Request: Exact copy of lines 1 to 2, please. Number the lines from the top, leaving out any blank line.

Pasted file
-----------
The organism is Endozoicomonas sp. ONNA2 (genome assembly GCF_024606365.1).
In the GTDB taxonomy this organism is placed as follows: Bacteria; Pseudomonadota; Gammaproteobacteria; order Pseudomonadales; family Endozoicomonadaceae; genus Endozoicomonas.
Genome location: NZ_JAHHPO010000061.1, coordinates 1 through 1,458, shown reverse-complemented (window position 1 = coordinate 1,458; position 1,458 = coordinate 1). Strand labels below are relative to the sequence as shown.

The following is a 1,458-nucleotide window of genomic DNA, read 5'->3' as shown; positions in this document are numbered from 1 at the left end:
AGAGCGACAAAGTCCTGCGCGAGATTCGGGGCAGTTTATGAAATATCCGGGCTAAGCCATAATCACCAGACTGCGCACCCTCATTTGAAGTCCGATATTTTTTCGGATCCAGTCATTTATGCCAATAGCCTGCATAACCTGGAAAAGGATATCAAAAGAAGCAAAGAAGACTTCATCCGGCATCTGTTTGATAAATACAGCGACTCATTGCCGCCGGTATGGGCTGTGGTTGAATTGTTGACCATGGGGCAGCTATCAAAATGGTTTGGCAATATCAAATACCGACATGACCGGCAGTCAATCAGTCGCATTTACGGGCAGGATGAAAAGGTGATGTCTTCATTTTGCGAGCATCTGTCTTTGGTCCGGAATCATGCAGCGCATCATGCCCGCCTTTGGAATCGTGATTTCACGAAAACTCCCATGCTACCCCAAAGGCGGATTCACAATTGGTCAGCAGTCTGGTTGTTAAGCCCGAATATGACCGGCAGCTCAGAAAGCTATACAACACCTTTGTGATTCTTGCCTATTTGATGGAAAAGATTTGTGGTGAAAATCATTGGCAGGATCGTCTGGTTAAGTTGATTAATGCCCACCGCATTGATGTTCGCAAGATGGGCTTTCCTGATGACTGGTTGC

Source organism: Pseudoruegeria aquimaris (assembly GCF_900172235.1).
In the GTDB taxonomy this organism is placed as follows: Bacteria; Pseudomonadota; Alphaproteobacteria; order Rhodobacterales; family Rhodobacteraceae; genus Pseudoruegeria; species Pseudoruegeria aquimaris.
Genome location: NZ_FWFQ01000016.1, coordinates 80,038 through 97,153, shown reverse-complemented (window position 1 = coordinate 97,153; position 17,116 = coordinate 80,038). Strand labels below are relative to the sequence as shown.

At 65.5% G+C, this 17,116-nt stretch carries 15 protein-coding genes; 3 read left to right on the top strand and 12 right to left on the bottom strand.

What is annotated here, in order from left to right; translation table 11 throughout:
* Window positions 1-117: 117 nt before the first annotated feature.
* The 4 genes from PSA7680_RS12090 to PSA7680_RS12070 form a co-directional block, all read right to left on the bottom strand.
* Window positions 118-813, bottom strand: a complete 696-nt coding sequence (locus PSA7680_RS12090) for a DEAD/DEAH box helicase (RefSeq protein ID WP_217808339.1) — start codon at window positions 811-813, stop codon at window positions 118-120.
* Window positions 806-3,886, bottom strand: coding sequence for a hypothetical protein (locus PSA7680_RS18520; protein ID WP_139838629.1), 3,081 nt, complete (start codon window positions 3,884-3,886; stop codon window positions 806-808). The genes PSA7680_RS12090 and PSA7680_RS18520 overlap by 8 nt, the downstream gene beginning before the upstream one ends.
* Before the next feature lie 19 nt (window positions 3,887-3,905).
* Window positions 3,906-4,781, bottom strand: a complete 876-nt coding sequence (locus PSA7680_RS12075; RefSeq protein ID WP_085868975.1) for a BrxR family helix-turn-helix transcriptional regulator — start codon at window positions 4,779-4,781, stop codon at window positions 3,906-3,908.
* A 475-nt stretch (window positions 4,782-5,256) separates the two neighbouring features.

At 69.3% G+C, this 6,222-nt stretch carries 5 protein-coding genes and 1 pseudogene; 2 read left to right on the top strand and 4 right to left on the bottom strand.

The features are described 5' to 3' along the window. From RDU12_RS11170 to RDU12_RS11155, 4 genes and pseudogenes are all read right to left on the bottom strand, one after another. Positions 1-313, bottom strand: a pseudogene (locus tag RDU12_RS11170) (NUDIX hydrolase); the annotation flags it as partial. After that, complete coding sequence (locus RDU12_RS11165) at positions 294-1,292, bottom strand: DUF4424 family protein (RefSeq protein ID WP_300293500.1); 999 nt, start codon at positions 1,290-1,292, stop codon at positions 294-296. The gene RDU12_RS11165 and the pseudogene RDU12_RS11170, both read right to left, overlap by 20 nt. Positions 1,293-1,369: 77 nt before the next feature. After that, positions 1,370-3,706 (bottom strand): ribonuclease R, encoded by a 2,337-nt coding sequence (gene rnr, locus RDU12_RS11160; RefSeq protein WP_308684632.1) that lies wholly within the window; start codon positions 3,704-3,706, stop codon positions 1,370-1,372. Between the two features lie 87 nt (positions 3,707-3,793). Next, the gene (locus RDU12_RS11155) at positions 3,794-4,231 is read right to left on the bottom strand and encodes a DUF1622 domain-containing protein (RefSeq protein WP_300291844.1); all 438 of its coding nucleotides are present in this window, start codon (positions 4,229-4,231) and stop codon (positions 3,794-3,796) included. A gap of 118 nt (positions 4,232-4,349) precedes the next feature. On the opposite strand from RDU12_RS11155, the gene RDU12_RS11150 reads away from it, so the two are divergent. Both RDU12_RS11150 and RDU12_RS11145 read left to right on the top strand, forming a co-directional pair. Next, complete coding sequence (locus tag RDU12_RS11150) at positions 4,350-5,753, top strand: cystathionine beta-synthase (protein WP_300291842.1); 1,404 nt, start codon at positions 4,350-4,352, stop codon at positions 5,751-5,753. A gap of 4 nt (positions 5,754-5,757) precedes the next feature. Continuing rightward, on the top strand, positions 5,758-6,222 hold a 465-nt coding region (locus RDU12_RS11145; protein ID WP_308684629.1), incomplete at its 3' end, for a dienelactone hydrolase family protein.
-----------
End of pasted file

The organism is Endozoicomonas sp. ONNA2 (genome assembly GCF_024606365.1).
In the GTDB taxonomy this organism is placed as follows: Bacteria; Pseudomonadota; Gammaproteobacteria; order Pseudomonadales; family Endozoicomonadaceae; genus Endozoicomonas.